“I have always been around immigrant communities and have always heard how there’s a different tone and there’s stories that we don’t tell outside of our own community, maybe because they’re too different, or sometimes they’re too painful to tell,” said Ingrid Rojas Contreras, one of Making Contact’s 2015 community storytelling fellows. “And I wanted to explore that side of it, too. The things that maybe you stop telling. The things that essentially don’t make it across the border, because...

SF Weekly
A Homecoming for Holly Herndon, the Queen of Techtopia

click to enlarge Holly Herndon takes the stage, and begins communicating to the audience on her laptop. She sends a message to all of us on the projection behind her. "SHOUT TO THE KID WHO FAINTED," referencing a fan who passed out in the front row and had to be carried off, never to be seen again.

Oakland Magazine
Hustling to be a Maker

When it comes to being a maker, it's all about the hustle. The idea of designing furniture, working with your hands to create a sculpture, or foraging wild-sourced ingredients from the most beautiful parts of California to create your line sounds romantic.

Brit + Co
What It's like to Be an Art Director for Hit TV Shows like The Voice

Whether it's creating a Mad Hatter-style tea party from scratch or a set that looks straight out of the Wild West, Ellen Jaworski gets to make magic for a living. She's worked as the Assistant Art Director for The Voice, Art Department Manager for The X Factor and as an art director on countless other television shows.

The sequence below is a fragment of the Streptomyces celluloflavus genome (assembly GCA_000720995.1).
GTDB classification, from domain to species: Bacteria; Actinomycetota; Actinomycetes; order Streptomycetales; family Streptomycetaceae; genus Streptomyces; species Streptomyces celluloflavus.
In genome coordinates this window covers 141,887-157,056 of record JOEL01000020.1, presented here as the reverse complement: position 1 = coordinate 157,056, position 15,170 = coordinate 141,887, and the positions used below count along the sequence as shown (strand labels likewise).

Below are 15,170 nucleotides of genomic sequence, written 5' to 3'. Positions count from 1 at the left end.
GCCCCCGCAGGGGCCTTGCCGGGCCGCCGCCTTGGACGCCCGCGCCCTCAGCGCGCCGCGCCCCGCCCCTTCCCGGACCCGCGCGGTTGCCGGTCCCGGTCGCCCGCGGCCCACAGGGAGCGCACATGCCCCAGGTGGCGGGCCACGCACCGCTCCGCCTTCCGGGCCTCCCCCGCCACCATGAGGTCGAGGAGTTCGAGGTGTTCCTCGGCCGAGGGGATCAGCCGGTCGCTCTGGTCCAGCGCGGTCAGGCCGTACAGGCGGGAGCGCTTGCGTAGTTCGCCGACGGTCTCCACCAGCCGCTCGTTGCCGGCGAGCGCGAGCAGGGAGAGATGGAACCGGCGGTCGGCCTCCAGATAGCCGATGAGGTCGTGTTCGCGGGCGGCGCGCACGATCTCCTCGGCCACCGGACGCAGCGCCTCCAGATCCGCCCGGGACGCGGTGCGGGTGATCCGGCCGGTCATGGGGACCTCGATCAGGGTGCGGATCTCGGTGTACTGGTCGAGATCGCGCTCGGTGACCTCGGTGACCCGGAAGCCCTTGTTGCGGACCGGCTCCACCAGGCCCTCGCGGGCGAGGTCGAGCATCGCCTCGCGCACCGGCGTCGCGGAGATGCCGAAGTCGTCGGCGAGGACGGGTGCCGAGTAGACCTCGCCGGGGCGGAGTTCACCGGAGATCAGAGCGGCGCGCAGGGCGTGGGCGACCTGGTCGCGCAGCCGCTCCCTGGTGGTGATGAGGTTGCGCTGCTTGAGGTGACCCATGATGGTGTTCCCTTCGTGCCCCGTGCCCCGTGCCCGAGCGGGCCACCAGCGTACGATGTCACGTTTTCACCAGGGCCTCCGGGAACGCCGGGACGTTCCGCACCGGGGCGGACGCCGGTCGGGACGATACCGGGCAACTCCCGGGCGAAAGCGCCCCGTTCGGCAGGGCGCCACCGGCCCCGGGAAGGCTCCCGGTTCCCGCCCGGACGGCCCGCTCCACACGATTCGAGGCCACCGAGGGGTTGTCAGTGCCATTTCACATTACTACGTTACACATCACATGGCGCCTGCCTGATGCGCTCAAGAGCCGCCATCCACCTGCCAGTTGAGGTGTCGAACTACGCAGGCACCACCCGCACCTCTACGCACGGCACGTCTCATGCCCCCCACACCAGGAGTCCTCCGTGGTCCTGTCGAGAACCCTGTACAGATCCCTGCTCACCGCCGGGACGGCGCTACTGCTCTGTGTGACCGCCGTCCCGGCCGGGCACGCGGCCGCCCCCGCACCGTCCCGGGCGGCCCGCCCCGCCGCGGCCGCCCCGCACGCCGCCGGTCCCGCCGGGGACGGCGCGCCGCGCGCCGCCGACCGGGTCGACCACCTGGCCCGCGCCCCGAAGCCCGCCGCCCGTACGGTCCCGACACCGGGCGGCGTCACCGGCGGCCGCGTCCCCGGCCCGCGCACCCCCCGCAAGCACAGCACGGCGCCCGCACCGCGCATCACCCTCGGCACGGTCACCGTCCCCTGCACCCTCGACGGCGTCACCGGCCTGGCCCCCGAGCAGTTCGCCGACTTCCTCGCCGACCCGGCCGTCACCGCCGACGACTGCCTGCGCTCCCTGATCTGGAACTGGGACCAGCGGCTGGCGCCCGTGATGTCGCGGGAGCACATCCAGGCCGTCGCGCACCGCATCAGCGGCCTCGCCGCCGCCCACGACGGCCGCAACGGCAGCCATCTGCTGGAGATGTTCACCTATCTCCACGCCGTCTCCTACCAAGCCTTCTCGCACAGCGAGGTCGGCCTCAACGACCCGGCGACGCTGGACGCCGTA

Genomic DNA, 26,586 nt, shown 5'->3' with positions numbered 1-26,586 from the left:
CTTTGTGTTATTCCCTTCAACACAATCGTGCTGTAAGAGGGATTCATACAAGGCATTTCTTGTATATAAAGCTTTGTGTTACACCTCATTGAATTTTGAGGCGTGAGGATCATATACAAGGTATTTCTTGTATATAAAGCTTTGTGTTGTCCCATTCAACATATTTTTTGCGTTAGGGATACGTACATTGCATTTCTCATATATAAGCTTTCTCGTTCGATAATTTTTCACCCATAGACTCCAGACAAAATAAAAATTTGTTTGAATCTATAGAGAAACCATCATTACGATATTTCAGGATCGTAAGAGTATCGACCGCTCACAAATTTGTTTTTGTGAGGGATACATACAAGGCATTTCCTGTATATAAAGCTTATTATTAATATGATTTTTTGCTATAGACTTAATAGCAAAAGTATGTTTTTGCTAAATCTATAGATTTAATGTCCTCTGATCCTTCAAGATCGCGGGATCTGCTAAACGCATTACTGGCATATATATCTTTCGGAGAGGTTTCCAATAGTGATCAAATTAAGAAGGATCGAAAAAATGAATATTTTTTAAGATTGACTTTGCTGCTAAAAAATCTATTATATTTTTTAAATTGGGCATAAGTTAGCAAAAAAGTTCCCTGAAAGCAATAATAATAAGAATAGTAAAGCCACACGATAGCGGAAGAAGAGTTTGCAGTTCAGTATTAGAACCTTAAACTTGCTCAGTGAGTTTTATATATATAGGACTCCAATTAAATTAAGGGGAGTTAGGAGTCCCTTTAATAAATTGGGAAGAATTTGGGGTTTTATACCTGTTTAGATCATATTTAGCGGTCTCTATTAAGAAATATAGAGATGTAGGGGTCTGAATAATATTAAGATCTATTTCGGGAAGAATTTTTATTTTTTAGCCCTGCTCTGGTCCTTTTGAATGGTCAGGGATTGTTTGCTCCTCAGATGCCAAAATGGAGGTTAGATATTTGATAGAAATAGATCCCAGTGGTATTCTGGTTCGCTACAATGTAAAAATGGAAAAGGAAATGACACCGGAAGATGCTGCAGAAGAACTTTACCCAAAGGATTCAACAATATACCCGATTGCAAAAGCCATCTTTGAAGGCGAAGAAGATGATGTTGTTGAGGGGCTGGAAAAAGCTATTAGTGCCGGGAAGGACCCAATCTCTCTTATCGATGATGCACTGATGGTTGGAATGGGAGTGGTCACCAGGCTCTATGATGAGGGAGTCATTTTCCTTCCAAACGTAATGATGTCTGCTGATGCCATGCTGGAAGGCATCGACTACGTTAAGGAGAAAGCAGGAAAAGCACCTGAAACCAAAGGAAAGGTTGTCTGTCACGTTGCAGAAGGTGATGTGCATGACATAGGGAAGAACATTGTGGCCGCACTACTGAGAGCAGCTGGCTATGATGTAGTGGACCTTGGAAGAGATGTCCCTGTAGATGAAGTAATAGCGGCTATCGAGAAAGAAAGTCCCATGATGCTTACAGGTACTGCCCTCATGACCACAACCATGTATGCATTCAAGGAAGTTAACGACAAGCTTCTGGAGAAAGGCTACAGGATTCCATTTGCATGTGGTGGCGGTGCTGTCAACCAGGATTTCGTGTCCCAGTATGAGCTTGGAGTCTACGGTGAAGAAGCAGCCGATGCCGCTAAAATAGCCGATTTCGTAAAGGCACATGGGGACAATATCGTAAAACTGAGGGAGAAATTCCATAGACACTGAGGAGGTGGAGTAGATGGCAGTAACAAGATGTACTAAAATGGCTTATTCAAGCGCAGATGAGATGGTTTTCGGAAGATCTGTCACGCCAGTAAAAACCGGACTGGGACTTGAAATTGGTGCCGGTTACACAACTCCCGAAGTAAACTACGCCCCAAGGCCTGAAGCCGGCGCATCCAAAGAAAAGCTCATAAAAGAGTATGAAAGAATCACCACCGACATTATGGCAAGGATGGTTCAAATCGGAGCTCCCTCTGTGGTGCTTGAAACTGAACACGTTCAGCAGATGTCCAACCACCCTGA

Oakland Magazine
Aggregate Space Gallery Specializes in Installation

Pink golf balls drop from Mason jars, sounding like a gentle game of pingpong. Bells chime, and a soft whir, emulating a breeze, can be heard as you walk into the converted warehouse and art gallery, Aggregate Space Gallery.

BREAKING: Hillary Clinton Joins Donald Trump In Skipping Debate

She will not be participating in the PBS debate and will instead host a fundraising event in Milwaukee, for the displaced penguins at the Milwaukee Zoo, who have been horribly neglected by climate change deniers and experienced an unseasonably hot winter that is burning up their feathers.

Barnes & Noble Reads
The Cost Of Faking It Til You Maybe Make It In Pretending To Dance

We've all heard the expression, "Fake it until you make it." But what does a lifetime of "faking it" do to a person? Is potentially "making it" worth the cost? In Diane Chamberlain's new novel Pretending to Dance, each of her characters must pretend to be w

4 powerful salary negotiating tips for introverts

Almost 60 percent of Americans report being too scared to ever ask for a pay raise. Their specific fears are numerous: fear of losing their job, fear of seeming too pushy, fear of being rejected. And that makes sense. After all, asking for more money can be intimidating for anyone, and there's no guarantee you'll get the answer you want.